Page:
Eventually the costs of keeping a hoard start to exceed the gains to be made by adding to it, at which point it is no longer possible for the hoarder to continue to buy. In the absence of buyer action, sellers soon dominate the trade and prices begin to fall, in turn impelling the progressive liquidation of the hoard and intensifying price falls….and encouraging new selling. The classic from Australia was the wool stockpile, which became totally over-bought and over-priced….and eventually had to be liquidated. And Melbourne real estate in the 1880s and 90s.

  5. DTT,

    Or simply China has a shed load of debt-fuelled inflation to export to the rest of the world, and needs a conduit for it that won’t bounce back and exacerbate the problem.

  6. daretotread

    The thing is as far as I understand it that the world has shifted back towards the sort of crisis Nixon sorted with the petro dollar, so that some new arrangement is needed.

    In the absence of leadership from the USA it seems China and Russia have stepped up to the plate.

    The idea of a USD “crisis” is a fantasy. There is no crisis. As for Russia, it is far, far too small to lead anything in economic or financial terms; and China does not have either a fully convertible currency or a transparent bond market, meaning the Yuan has no real use as a reserve asset.

    The creation of excess currency by the US and its acceptance in every market has very greatly extended the US monetary domain. The financial order is dollarised from start to finish, effectively subordinating export-dependant economies to the requirements of the US, which is able to call on the production of external economies at will, increasing the effective real wealth of US residents.

    As the US Fed reverses its past QE program, dollars will be deliberately un-created or annihilated. This will lead to dollar-shortage in external domains and will tend to increase the USD exchange rate. This will be deflationary in the US/inflationary in its counter-parties. Needless to say, this will be unpopular in the counter-parties, who will experience a decline in their real wages and a loss of monetary and fiscal flexibility.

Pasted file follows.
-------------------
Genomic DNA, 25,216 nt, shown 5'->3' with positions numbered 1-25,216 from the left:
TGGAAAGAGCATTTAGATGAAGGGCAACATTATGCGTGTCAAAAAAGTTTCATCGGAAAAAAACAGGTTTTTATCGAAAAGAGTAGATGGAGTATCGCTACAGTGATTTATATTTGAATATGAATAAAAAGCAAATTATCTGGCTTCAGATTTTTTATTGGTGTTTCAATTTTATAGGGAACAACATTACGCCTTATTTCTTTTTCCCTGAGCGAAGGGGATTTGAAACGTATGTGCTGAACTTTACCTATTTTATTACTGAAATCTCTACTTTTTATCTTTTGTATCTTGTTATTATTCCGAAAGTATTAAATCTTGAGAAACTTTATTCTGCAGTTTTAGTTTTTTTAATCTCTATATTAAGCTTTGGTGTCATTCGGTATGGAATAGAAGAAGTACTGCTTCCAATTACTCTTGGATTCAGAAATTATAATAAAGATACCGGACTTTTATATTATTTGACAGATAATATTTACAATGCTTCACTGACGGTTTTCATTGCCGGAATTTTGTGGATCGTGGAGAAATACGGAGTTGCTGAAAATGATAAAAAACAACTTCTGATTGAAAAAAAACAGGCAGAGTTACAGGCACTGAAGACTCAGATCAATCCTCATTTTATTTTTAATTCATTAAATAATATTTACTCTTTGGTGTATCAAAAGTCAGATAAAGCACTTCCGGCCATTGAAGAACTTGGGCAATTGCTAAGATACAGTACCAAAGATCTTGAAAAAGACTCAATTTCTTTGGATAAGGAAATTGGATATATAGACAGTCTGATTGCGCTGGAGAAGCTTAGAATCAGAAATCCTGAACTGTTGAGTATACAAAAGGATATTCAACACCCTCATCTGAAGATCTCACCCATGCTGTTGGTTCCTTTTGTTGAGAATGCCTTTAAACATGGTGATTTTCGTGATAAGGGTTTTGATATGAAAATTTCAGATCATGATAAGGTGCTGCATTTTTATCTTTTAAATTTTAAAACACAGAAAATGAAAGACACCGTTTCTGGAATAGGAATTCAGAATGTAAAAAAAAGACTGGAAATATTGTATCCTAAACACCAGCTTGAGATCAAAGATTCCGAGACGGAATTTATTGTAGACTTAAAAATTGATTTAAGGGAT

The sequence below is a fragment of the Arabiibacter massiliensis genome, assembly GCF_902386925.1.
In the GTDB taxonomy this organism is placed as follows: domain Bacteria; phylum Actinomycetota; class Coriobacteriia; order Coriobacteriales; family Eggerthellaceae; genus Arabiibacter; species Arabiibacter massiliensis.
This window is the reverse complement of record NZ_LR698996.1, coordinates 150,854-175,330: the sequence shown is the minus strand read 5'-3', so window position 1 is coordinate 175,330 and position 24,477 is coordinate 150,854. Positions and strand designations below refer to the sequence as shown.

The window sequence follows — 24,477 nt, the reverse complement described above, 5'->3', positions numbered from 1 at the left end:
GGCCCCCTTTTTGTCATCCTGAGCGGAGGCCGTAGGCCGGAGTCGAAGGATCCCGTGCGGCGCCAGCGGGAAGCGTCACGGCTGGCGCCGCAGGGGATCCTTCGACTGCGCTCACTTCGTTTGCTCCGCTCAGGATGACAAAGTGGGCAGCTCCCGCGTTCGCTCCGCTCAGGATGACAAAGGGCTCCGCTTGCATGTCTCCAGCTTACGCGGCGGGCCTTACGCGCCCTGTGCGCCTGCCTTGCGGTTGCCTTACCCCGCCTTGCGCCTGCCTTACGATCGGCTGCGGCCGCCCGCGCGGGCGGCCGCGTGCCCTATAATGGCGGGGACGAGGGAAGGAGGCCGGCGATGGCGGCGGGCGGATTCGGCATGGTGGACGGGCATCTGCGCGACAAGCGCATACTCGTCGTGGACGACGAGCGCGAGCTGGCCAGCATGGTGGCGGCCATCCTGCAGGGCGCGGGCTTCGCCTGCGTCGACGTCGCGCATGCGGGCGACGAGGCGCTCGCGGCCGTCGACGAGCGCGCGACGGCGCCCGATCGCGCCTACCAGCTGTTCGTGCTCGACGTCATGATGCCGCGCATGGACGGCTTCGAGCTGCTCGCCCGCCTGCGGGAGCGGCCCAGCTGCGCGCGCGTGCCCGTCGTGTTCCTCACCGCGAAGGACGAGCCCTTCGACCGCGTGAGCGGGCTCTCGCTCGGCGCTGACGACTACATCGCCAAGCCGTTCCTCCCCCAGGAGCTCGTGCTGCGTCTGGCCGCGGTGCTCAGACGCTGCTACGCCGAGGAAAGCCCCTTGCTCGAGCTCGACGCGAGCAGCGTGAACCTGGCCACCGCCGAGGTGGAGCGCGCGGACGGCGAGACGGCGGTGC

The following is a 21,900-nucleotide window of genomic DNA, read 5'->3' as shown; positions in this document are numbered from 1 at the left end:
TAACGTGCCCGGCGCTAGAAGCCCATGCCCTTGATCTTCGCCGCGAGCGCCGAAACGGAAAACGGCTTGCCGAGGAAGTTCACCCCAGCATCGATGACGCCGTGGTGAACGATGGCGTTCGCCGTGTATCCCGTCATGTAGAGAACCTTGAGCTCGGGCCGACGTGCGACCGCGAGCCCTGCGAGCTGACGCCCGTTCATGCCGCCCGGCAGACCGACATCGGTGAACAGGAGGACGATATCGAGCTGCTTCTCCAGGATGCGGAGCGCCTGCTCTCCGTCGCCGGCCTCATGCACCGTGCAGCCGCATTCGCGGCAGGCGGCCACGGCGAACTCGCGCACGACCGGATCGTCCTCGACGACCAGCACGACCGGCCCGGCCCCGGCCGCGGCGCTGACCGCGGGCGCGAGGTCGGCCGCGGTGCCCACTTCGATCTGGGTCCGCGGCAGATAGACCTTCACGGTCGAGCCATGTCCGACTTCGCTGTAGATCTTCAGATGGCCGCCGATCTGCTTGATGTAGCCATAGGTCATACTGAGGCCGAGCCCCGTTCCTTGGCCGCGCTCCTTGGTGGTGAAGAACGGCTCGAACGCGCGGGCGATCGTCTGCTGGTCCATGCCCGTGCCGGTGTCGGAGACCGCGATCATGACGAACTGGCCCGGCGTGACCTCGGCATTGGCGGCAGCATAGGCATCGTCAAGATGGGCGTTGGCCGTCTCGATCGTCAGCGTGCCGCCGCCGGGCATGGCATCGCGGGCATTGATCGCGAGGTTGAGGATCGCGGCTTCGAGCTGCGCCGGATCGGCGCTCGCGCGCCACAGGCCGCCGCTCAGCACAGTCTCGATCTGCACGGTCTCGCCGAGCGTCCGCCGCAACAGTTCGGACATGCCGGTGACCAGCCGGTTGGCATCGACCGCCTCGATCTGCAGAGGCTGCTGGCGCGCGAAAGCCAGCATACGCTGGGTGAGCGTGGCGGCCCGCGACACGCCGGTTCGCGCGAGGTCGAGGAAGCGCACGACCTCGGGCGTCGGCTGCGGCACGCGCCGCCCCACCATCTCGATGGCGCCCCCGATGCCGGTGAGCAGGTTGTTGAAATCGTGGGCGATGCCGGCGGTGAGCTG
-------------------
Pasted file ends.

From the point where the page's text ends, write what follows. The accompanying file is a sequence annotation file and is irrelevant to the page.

7. This will be a difficult precedent for the Australian govt regardless of who is in ‘power’.

    ‘Mixed feelings’ over Canada’s ’60s Scoop’ settlement.

    On October 6, the federal government announced it had reached a $640m agreement, in principle, with Sixties Scoop survivors across Canada who lost their indigenous identity as a result of the long-standing practice.

  8. Trump doesn’t stop trying –

    President Donald Trump has signed an executive order to make it easier for Americans to buy bare-bones health insurance plans and circumvent Obamacare rules — but the action faces possible legal challenges.

    Stymied in Congress by the failure of Senate Republicans to repeal and replace the Affordable Care Act, Mr Trump’s executive order appears to be his administration’s latest effort to undermine the 2010 law without action by legislators.

    The stripped-down insurance policies allowed under the order are likely to entice young and healthy people away from the individual insurance markets created by the ACA. That could further destabilise those markets because only the sickest people would likely continue purchasing insurance on the exchanges.

    If this happens, experts expect premiums to rise rapidly, effectively eroding the law’s protection that people with pre-existing medical conditions cannot be charged more.